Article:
In her third book, Doyle (Love Warrior, 2016, etc.) begins with a life-changing event. “Four years ago,” she writes, “married to the father of my three children, I fell in love with a woman.” That woman, Abby Wambach, would become her wife. Emblematically arranged into three sections—“Caged,” “Keys,” “Freedom”—the narrative offers, among other elements, vignettes about the soulful author’s girlhood, when she was bulimic and felt like a zoo animal, a “caged girl made for wide-open skies.” She followed the path that seemed right and appropriate based on her Catholic upbringing and adolescent conditioning. After a downward spiral into “drinking, drugging, and purging,” Doyle found sobriety and the authentic self she’d been suppressing. Still, there was trouble: Straining an already troubled marriage was her husband’s infidelity, which eventually led to life-altering choices and the discovery of a love she’d never experienced before. Throughout the book, Doyle remains open and candid, whether she’s admitting to rigging a high school homecoming court election or denouncing the doting perfectionism of “cream cheese parenting,” which is about “giving your children the best of everything.” The author’s fears and concerns are often mirrored by real-world issues: gender roles and bias, white privilege, racism, and religion-fueled homophobia and hypocrisy. Some stories merely skim the surface of larger issues, but Doyle revisits them in later sections and digs deeper, using friends and familial references to personify their impact on her life, both past and present. Shorter pieces, some only a page in length, manage to effectively translate an emotional gut punch, as when Doyle’s therapist called her blooming extramarital lesbian love a “dangerous distraction.” Ultimately, the narrative is an in-depth look at a courageous woman eager to share the wealth of her experiences by embracing vulnerability and reclaiming her inner strength and resiliency.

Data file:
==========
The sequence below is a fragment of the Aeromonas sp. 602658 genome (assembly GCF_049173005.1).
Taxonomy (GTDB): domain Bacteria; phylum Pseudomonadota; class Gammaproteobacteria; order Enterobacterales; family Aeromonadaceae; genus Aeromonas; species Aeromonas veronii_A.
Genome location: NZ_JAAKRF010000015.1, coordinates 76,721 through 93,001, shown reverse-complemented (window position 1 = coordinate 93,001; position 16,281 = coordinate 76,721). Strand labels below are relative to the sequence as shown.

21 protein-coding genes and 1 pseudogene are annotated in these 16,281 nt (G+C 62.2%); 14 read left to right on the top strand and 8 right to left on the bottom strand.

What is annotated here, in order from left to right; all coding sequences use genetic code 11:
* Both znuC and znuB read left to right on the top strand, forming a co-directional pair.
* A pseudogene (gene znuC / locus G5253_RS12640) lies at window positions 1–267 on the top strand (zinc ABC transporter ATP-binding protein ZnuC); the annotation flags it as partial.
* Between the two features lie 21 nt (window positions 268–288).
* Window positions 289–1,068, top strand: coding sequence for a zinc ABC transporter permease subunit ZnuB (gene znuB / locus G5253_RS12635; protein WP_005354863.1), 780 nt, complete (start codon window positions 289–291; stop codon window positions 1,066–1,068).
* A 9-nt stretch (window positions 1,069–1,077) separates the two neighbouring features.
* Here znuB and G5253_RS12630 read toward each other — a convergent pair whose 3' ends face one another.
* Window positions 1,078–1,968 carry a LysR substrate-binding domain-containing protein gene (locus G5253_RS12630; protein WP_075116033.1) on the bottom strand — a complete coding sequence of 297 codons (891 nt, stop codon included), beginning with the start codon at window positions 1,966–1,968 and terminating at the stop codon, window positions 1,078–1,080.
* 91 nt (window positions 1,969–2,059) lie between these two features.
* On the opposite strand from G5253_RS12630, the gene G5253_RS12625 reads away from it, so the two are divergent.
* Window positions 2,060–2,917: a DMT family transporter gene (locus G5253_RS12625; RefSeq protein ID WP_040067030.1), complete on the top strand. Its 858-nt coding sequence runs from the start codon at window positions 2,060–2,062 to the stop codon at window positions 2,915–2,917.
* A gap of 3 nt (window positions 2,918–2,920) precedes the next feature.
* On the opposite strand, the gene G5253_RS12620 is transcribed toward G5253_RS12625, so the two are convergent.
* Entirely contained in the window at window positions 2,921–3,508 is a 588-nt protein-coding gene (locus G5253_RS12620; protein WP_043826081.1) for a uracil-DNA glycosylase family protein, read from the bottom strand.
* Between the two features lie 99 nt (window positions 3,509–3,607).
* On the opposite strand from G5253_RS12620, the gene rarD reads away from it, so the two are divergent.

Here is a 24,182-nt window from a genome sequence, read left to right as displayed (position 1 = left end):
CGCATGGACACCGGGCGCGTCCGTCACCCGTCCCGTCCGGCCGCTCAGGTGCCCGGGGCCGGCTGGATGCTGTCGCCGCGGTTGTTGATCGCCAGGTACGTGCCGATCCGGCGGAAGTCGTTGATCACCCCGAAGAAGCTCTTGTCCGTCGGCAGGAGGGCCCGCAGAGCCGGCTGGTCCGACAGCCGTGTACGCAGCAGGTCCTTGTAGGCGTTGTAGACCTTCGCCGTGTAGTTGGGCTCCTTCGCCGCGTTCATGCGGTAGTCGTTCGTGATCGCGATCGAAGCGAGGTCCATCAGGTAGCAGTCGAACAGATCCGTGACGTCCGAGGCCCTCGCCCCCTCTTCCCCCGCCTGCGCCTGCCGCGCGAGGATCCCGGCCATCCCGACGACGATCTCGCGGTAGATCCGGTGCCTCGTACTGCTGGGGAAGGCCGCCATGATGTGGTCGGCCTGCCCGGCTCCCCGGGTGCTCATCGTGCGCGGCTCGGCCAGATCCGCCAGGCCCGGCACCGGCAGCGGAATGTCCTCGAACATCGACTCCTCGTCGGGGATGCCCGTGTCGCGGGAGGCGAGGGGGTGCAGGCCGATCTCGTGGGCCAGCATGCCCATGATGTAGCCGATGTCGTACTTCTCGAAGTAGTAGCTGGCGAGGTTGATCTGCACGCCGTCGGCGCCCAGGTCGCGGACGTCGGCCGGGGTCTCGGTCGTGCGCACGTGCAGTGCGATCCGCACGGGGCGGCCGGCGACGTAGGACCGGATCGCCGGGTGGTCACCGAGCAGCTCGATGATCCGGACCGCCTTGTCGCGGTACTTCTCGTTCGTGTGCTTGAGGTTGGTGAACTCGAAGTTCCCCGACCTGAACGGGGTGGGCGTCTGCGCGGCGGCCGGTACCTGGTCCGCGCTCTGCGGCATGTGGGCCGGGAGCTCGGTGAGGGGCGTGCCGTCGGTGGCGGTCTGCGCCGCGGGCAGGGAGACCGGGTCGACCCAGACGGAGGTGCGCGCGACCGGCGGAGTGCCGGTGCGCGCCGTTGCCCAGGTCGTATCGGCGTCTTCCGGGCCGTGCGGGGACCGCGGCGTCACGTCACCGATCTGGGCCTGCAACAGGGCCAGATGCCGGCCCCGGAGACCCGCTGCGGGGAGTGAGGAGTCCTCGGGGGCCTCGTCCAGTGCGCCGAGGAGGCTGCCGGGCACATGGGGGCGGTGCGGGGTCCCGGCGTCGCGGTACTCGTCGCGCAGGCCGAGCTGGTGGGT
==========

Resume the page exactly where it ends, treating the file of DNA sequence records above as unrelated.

Doyle offers another lucid, inspiring chronicle of female empowerment and the rewards of self-awareness and renewal.

Pub Date: March 10, 2020

ISBN: 978-1-9848-0125-8

Page Count: 352

Publisher: Dial Books

Review Posted Online: Dec. 22, 2019

Kirkus Reviews Issue: Jan. 15, 2020

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If the authors are serious, this is a silly, distasteful book. If they are not, it’s a brilliant satire.


The authors have created a sort of anti-Book of Virtues in this encyclopedic compendium of the ways and means of power.

Everyone wants power and everyone is in a constant duplicitous game to gain more power at the expense of others, according to Greene, a screenwriter and former editor at Esquire (Elffers, a book packager, designed the volume, with its attractive marginalia). We live today as courtiers once did in royal courts: we must appear civil while attempting to crush all those around us. This power game can be played well or poorly, and in these 48 laws culled from the history and wisdom of the world’s greatest power players are the rules that must be followed to win. These laws boil down to being as ruthless, selfish, manipulative, and deceitful as possible. Each law, however, gets its own chapter: “Conceal Your Intentions,” “Always Say Less Than Necessary,” “Pose as a Friend, Work as a Spy,” and so on. Each chapter is conveniently broken down into sections on what happened to those who transgressed or observed the particular law, the key elements in this law, and ways to defensively reverse this law when it’s used against you. Quotations in the margins amplify the lesson being taught. While compelling in the way an auto accident might be, the book is simply nonsense. Rules often contradict each other. We are told, for instance, to “be conspicuous at all cost,” then told to “behave like others.” More seriously, Greene never really defines “power,” and he merely asserts, rather than offers evidence for, the Hobbesian world of all against all in which he insists we live. The world may be like this at times, but often it isn’t. To ask why this is so would be a far more useful project.

If the authors are serious, this is a silly, distasteful book. If they are not, it’s a brilliant satire.

Pub Date: Sept. 1, 1998

ISBN: 0-670-88146-5

Page Count: 430

Publisher: Viking

Review Posted Online: May 20, 2010

Kirkus Reviews Issue: July 15, 1998